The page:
Advanced Nanosystems for a New Era in Molecular Oncology - NEWTON

NEWTON is an interdisciplinary national consortium, coordinated by the School of Medicine at the University of Torino, aimed to exploit 3D tumor models connected with innovative technologies designed to improve sensitivity and specificity of biomarker assays. These models are better platforms for validating the mechanisms and the efficacy of novel therapeutic strategies arising from the new targets identified by Newton proteomic, miRnomic and transcriptomic analyses. Moreover, they can be used to provide improved testing of new drugs. The final aim is the miniaturization of the optimized in vitro 3D models into 3D Lab-on a-Chip (3D-LOC) permitting much higher throughput testing of drugs and biomarkers.

Main role of FBK was the development of smart biointerfaces for the specific capture of circulating biomarkers; the most suitable biosurfaces were included in microdevices for the capture, concentration and detection of such biomarkers.

Project started on 22th February 2012, ended on 22th February 2017

Project funded by MIUR (Italian Ministry for Education, University and Research, protocol number: RBAP11BYNP) grants-FIRB 2012-2016 for public/private structures involved in research fields characterized by strategic value.

Tumors are three dimensional (3D) structures, immersed in a dynamic networking both at genetic and protein level. Our ability to understand their formation, function, and pathology has often depended on two-dimensional (2D) cell culture studies or on animal model systems. Cells grown on flat 2D tissue culture substrates can differ considerably in their morphology, cell-cell and cell-matrix interactions, and differentiation from those growing in more physiological 3D environments. At the other end animal models frequently provide definitive tests of the importance of specific molecules and processes, but they do not adequately reproduce features of, for example, human tumors, drug therapeutic response sand stem cell differentiation. In vitro 3D tissue models provide a third approach that bridges the gap between traditional cell culture and animal models. On these bases, the final goal of NEWTON is to face the following unsolved problems in oncology : i) the feature of the dynamic networking within mutated oncogenes, which enables activation of metastatic phenotype; ii) the modulatory effect of microenvironment; iii) the characterization of cancer stem cells and their role in cancer onset: iv) the genetic heterogeneity of tumor mass and v) the poor patients’ stratification based on the genetic, transcriptomic and proteomic features of the tumor.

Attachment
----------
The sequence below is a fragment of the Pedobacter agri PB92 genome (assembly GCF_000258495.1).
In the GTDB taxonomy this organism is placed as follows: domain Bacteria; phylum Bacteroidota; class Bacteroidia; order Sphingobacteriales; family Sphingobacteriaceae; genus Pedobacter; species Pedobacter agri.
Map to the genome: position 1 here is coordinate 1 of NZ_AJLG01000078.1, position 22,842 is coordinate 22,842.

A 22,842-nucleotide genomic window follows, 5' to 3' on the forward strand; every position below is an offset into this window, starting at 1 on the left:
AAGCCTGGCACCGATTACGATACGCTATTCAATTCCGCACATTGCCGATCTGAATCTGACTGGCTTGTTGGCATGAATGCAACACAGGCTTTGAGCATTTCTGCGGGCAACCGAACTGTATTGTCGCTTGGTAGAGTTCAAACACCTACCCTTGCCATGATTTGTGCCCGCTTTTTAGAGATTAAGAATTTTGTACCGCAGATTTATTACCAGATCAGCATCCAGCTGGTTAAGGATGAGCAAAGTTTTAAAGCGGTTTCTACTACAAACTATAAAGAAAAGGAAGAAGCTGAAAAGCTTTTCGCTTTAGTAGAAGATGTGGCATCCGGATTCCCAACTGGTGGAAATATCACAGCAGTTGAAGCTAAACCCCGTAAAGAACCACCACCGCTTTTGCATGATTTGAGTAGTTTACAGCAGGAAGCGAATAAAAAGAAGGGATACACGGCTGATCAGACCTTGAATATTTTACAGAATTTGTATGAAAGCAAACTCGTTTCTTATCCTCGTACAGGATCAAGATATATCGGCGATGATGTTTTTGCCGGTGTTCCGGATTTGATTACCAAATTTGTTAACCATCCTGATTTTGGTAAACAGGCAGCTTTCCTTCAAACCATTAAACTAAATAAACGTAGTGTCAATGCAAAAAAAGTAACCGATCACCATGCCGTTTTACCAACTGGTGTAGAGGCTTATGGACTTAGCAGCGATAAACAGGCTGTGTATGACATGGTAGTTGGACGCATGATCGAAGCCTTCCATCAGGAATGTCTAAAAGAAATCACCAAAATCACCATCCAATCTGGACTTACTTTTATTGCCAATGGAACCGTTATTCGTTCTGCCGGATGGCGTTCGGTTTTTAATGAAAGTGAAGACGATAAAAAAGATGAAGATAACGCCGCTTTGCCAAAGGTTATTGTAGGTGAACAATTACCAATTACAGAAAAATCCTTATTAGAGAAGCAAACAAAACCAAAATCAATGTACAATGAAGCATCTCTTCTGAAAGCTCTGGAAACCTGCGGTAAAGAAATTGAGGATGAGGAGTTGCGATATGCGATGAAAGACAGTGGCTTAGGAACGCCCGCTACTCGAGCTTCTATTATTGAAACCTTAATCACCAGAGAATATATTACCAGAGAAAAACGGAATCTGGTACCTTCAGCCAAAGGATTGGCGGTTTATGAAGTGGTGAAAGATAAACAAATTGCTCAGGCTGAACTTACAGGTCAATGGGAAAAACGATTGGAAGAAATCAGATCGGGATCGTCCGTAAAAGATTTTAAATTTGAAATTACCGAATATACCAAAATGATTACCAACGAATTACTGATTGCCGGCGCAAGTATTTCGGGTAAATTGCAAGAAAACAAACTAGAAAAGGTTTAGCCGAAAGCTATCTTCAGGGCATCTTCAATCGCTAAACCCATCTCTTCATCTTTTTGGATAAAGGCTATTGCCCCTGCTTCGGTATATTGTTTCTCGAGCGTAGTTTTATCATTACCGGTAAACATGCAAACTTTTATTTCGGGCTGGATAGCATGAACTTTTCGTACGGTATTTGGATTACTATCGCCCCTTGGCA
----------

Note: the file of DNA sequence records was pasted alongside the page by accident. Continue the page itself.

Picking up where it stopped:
To reach its aim NEWTON is organized in three integrated platforms. The in vitro platform will set up the 3D models and collaborate with the technological platform to build a 3D Lab-on-a-Chip. The in vivo platform will organize mirrored experiments in mice to provide data for comparison. Finally the technological platform will provide: 1) new technologies to increase sensitivity and specificity of bioassay based on Micro Electro-Mechanical System and photonic crystals; 2) micro-scaffold for 3D models, with capability to tune physical, chemical and mechanical properties as well as to tailor bioactive characteristics by introduction of matricellular cues, or more in general, bioactive moieties; 3) the integration of the technological devices to produce a 3D-LOC.

Major advances from NEWTON include: 1) robust assays, available to all, for improved drug testing 2) the ability to test, specifically, novel therapies that target stromal cells and mimic metabolic parameters (pO2, pH), 3) cross-validation of the “omics” data derived from the original tumor and in vitro and in vivo models derived from the same tumor, 4) combining our “omics” data with other datasets and with the clinical outcome represent a powerful tool to identify “omic” signatures of responder and non-responder patients; 5) fabrication of technological devices.

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